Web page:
Investing in property can deliver long term gains. Here’s how to maximise your sale price
Some investors choose to buy a property, renovate and re-list it for sale to make a quick return. This is known as flipping. You might want to sell at some stage even if you take a buy-and-hold approach. It’s worth maximising the property’s sale price when you put the property on the market. That’s when capital growth becomes a reality.
Carefully planned renovations make a difference to your property’s value. Aim for improvements that will appeal to a wide range of buyers and get quotes from builders on the project’s likely cost. Local real estate agents can give you estimates of your sale price after the renovation.
Overcapitalising is a pitfall to avoid. This means money injected into renovations may not equal a higher selling price. Evaluate the cost versus the likely increase in the property’s market value to get the best result.
An important decision for a rental property is whether you sell with a tenant in place or wait until the lease has expired.
You can earn rent right up until the place is sold if you choose to keep it tenanted which helps with financial consistency. Buyers might also view a tenanted property as appealing — they receive rent from day one if they’re a property investor!
If you’re going for the tenanted option, you’ll need to arrange inspection times around the tenant. Selling while tenanted means you also have less control over how well the property is presented. One option you can explore is trimming the weekly rent in return for the tenant helping to present the property to a high standard.
Owner occupier buyers might also be worried about having to wait for the lease to expire before they can move in. Be sure to give the tenant plenty of notice in writing the property is being sold.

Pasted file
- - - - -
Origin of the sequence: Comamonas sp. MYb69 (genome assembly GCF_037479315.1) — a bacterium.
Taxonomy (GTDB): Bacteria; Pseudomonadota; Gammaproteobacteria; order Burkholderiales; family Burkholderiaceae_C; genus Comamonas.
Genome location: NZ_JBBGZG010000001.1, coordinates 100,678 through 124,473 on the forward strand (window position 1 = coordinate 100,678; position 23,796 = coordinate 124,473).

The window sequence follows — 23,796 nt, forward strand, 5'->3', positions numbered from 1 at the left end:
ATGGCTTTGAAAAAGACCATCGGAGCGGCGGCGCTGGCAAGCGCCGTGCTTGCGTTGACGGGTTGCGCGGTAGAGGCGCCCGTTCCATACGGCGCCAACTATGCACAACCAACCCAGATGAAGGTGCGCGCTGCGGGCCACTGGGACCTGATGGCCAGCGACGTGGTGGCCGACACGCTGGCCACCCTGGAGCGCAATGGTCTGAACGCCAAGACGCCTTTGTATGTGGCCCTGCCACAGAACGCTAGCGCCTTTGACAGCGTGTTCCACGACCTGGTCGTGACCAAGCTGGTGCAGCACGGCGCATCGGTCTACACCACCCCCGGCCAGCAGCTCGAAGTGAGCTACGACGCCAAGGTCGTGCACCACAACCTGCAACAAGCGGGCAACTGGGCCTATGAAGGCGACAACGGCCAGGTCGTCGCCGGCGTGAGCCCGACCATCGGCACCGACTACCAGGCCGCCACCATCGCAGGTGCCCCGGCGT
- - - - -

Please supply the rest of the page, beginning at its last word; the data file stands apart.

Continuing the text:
There are small improvements you can make to prepare the property for sale, with or without a tenant.
First impressions count so take the time to spruce up exterior areas. Painting fences, cleaning the driveway and adding a new letterbox can improve curb appeal. Repainting inside and out is a quick and easy way to minimise the visuals of wear and tear. Stick to light but neutral tones so the new buyer can imagine how the property would if they repaint.
You can also consider home staging if the property is untenanted. This may add to the cost of your sale significantly, but it can create a more ‘lived in’ look and give buyers a chance to see the property at its best. Your agent likely have contacts and ballpark pricing details for home staging consultants.
Speak with the agent about the best times for inspections. You should aim to time inspections for when the interior receives plenty of natural light and looks most pleasant inside.
Selling usually means an auction or private treaty. Your agent can advise on the best method, which is an important decision.
An auction doesn’t mean accepting any price. You can set a reserve price, which is the minimum price you’ll accept. The upside of auctions can be that the sale is normally unconditional, which means the buyer is committed to going ahead when the hammer falls. The highest bid could far exceed your expectations depending on market conditions, potentially giving you a higher capital gain than anticipated.
Consider your agent’s advice when deciding the reserve price. If you set the price too high, you run the risk of the property not selling, even if there are plenty of interested buyers. A good practice is to keep an eye on what’s happening in the local market before the auction. You might want to factor in that potential buyers being spoilt for choice and may be less willing to actively compete at auction if your property is one of many listed for sale.
If the property fails to sell at auction, you’ll still need to pay costs like the auctioneer’s fee. You’ll also need to consult your agent about the next steps.